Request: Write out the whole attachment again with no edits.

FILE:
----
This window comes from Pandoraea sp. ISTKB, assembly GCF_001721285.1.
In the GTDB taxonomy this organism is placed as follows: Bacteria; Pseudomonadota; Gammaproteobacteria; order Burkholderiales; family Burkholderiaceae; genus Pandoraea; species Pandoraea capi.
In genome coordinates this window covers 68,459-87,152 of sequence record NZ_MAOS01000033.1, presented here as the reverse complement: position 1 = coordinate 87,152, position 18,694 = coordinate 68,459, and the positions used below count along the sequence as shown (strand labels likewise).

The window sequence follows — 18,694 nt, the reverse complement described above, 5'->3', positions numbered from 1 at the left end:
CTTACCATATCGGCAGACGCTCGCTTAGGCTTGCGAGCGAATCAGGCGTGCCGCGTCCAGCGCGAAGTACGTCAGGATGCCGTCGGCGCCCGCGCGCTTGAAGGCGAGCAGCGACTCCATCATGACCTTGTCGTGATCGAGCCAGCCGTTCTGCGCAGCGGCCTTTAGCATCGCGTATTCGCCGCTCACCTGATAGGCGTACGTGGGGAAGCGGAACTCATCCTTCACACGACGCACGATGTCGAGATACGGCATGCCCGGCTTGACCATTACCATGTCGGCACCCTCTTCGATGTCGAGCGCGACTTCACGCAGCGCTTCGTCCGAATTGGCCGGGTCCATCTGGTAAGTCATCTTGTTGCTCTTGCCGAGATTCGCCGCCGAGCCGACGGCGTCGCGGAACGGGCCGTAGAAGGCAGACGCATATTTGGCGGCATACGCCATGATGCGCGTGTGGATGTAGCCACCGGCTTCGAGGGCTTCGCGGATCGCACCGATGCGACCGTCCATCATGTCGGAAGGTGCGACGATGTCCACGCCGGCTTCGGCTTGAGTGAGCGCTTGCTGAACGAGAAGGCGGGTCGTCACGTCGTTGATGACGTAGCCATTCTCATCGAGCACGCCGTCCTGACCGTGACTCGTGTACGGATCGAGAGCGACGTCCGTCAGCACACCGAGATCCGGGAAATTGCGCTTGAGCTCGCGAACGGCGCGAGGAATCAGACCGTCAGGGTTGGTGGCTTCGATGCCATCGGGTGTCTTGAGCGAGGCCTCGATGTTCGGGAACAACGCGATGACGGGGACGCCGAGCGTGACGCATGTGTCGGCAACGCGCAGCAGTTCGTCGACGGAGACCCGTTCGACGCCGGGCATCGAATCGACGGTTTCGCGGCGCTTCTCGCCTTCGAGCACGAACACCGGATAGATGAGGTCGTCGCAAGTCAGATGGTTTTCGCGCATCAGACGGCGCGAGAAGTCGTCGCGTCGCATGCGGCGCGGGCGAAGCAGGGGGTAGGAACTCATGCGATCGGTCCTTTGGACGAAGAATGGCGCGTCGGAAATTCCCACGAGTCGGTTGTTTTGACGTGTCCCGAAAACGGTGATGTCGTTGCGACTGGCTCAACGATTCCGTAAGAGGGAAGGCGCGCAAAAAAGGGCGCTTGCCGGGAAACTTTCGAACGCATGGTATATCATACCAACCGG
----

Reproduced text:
This window comes from Pandoraea sp. ISTKB, assembly GCF_001721285.1.
In the GTDB taxonomy this organism is placed as follows: Bacteria; Pseudomonadota; Gammaproteobacteria; order Burkholderiales; family Burkholderiaceae; genus Pandoraea; species Pandoraea capi.
In genome coordinates this window covers 68,459-87,152 of sequence record NZ_MAOS01000033.1, presented here as the reverse complement: position 1 = coordinate 87,152, position 18,694 = coordinate 68,459, and the positions used below count along the sequence as shown (strand labels likewise).

The window sequence follows — 18,694 nt, the reverse complement described above, 5'->3', positions numbered from 1 at the left end:
CTTACCATATCGGCAGACGCTCGCTTAGGCTTGCGAGCGAATCAGGCGTGCCGCGTCCAGCGCGAAGTACGTCAGGATGCCGTCGGCGCCCGCGCGCTTGAAGGCGAGCAGCGACTCCATCATGACCTTGTCGTGATCGAGCCAGCCGTTCTGCGCAGCGGCCTTTAGCATCGCGTATTCGCCGCTCACCTGATAGGCGTACGTGGGGAAGCGGAACTCATCCTTCACACGACGCACGATGTCGAGATACGGCATGCCCGGCTTGACCATTACCATGTCGGCACCCTCTTCGATGTCGAGCGCGACTTCACGCAGCGCTTCGTCCGAATTGGCCGGGTCCATCTGGTAAGTCATCTTGTTGCTCTTGCCGAGATTCGCCGCCGAGCCGACGGCGTCGCGGAACGGGCCGTAGAAGGCAGACGCATATTTGGCGGCATACGCCATGATGCGCGTGTGGATGTAGCCACCGGCTTCGAGGGCTTCGCGGATCGCACCGATGCGACCGTCCATCATGTCGGAAGGTGCGACGATGTCCACGCCGGCTTCGGCTTGAGTGAGCGCTTGCTGAACGAGAAGGCGGGTCGTCACGTCGTTGATGACGTAGCCATTCTCATCGAGCACGCCGTCCTGACCGTGACTCGTGTACGGATCGAGAGCGACGTCCGTCAGCACACCGAGATCCGGGAAATTGCGCTTGAGCTCGCGAACGGCGCGAGGAATCAGACCGTCAGGGTTGGTGGCTTCGATGCCATCGGGTGTCTTGAGCGAGGCCTCGATGTTCGGGAACAACGCGATGACGGGGACGCCGAGCGTGACGCATGTGTCGGCAACGCGCAGCAGTTCGTCGACGGAGACCCGTTCGACGCCGGGCATCGAATCGACGGTTTCGCGGCGCTTCTCGCCTTCGAGCACGAACACCGGATAGATGAGGTCGTCGCAAGTCAGATGGTTTTCGCGCATCAGACGGCGCGAGAAGTCGTCGCGTCGCATGCGGCGCGGGCGAAGCAGGGGGTAGGAACTCATGCGATCGGTCCTTTGGACGAAGAATGGCGCGTCGGAAATTCCCACGAGTCGGTTGTTTTGACGTGTCCCGAAAACGGTGATGTCGTTGCGACTGGCTCAACGATTCCGTAAGAGGGAAGGCGCGCAAAAAAGGGCGCTTGCCGGGAAACTTTCGAACGCATGGTATATCATACCAACCGG